LEED is not a process, but it exposes bad process.

The City of Ottawa has recently been considering dropping it’s requirement that all new buildings of a certain size be LEED certified.

The key reason for this decision given by Ottawa councilman David Churnushenko is that, based on his experience, LEED is costing $50,000 per building in documentation time. Even accounting for hyperbole, that is far too much.

However, it is also an indicator that the citizens of Ottawa are not getting the greenest buildings they could.

Sustainable and regenerative design and development come from relationships, creativity, and Integrative Process; not bureaucracy. LEED certification, it turns out, is an excellent way of measuring how effectively you are using your design and build teams. It is fairly safe to say that if they are treating LEED as just paperwork, just pushing paper and email is how your expensive staff and consultants are spending much of the rest of their time together too. If you are an owner (or city councilman) and your staff is moaning about how LEED documentation is costing you tens of thousands of dollars, you are wasting your money, whether you are seeking LEED certification or not.

This might be a perverse argument in favor of LEED, but it is a proven one.

iLiv has customers who are 30-50% more efficient (and if they are consultants, profitable) per LEED project. They are also delivering higher rated and higher performing buildings to their owners at no additional cost. They don’t see LEED as a burden, but as an invitation to discover and deliver a better and more valuable building.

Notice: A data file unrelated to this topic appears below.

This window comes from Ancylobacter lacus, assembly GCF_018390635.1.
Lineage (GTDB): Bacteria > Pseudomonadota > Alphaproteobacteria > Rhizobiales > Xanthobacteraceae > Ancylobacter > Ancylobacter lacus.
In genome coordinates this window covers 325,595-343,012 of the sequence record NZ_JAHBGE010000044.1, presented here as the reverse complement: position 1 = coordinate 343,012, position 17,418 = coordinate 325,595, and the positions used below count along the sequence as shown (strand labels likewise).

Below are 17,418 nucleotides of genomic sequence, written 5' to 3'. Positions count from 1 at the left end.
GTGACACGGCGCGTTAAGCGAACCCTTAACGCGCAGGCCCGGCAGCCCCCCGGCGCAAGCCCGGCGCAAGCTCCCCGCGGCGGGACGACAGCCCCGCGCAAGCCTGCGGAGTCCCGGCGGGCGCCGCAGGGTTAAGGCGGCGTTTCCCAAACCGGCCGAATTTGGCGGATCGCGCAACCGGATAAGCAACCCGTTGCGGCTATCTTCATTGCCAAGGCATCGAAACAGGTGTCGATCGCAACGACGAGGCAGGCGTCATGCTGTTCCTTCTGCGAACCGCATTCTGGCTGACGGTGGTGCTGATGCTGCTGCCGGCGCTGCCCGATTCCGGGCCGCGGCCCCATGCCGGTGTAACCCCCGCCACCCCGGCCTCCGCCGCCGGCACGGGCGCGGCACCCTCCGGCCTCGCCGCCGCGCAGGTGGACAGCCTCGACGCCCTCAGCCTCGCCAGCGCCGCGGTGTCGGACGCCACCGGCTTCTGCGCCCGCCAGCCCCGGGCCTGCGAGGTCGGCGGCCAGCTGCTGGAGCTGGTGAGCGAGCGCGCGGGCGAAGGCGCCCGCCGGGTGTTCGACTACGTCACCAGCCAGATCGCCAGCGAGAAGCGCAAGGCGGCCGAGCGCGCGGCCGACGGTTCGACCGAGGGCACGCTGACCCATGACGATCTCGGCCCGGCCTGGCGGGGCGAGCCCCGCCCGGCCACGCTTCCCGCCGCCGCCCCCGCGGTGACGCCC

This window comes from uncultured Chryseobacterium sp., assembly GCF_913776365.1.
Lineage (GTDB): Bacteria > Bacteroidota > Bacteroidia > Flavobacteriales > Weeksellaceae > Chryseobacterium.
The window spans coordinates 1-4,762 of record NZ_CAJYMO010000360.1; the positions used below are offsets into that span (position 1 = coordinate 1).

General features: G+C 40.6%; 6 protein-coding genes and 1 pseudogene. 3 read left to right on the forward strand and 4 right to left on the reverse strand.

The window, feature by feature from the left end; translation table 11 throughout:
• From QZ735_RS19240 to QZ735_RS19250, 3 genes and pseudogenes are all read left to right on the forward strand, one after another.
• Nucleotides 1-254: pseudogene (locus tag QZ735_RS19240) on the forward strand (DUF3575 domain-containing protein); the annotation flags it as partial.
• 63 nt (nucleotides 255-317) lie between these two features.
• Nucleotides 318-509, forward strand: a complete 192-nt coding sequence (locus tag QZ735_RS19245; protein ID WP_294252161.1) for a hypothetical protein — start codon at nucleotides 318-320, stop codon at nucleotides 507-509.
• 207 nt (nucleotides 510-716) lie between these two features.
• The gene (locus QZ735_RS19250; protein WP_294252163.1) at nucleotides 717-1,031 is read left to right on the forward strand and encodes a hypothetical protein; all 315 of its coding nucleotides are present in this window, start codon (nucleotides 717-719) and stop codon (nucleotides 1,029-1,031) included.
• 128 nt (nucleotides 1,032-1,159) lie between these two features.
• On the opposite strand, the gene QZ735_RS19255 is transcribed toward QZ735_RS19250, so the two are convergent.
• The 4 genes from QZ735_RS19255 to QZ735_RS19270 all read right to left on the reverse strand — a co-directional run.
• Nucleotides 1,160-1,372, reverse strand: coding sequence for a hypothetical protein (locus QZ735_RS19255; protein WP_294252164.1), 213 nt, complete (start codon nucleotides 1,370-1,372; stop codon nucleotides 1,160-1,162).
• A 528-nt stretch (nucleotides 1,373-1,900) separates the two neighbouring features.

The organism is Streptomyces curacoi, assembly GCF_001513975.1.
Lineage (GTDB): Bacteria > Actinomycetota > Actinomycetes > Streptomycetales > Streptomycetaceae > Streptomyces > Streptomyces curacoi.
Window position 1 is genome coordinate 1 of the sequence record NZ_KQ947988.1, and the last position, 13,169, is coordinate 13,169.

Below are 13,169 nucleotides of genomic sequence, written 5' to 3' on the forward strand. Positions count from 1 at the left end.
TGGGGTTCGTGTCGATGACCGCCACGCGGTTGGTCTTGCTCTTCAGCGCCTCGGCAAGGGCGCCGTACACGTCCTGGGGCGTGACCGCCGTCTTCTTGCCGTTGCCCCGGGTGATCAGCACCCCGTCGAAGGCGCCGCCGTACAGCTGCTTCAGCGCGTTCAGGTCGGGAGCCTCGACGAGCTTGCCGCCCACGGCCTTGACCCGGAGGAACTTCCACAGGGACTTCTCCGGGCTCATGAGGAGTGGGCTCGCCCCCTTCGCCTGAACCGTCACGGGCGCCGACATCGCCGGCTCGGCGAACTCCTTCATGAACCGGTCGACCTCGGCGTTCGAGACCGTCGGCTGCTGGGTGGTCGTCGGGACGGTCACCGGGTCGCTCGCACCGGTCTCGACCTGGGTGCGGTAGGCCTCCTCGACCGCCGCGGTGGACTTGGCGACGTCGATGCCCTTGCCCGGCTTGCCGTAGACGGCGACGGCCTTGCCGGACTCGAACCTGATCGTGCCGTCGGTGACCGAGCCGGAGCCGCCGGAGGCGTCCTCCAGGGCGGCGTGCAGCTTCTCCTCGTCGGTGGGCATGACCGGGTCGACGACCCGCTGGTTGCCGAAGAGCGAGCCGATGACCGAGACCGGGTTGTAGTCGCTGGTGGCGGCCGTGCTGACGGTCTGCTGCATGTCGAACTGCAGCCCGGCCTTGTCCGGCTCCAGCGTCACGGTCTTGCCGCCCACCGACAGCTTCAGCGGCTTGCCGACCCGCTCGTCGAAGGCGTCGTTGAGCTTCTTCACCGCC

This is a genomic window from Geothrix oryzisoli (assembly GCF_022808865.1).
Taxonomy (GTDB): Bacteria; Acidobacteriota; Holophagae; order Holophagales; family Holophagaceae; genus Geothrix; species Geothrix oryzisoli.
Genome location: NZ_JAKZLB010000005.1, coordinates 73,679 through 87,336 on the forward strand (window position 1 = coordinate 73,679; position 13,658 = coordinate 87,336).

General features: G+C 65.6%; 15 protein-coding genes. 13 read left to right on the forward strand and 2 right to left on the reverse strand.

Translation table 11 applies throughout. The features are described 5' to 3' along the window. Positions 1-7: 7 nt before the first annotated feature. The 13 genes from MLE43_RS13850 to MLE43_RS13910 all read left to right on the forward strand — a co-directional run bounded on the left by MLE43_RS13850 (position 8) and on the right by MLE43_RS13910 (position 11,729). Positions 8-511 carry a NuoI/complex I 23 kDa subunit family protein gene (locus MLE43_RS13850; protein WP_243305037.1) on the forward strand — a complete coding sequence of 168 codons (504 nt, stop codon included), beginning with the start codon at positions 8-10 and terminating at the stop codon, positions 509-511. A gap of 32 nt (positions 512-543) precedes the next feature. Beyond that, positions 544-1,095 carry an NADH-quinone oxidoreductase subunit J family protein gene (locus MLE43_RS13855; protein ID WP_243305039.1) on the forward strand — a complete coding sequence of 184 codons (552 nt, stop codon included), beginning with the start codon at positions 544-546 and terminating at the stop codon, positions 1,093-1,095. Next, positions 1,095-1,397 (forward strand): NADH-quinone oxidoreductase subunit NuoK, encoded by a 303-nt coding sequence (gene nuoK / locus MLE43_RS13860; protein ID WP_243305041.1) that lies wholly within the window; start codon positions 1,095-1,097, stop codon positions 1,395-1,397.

Back in Ottawa, councilman Churnushenko is making one big false assumption: that by reducing LEED paperwork, his teams will become better green designers and builders. Nope. It takes new skills, like listening, being comfortable working outside of your area of expertise, teasing out and using ideas from anyone no matter what their status or specialty, sharing a vision, asking the hardest questions, trusting.

When all of those are in place, you get the best possible realization that the people, place, owner’s requirements, and environment can produce. And if you have proper processes and utilities in place, and integrate LEED from the beginning, your documentation burden should be trivial.

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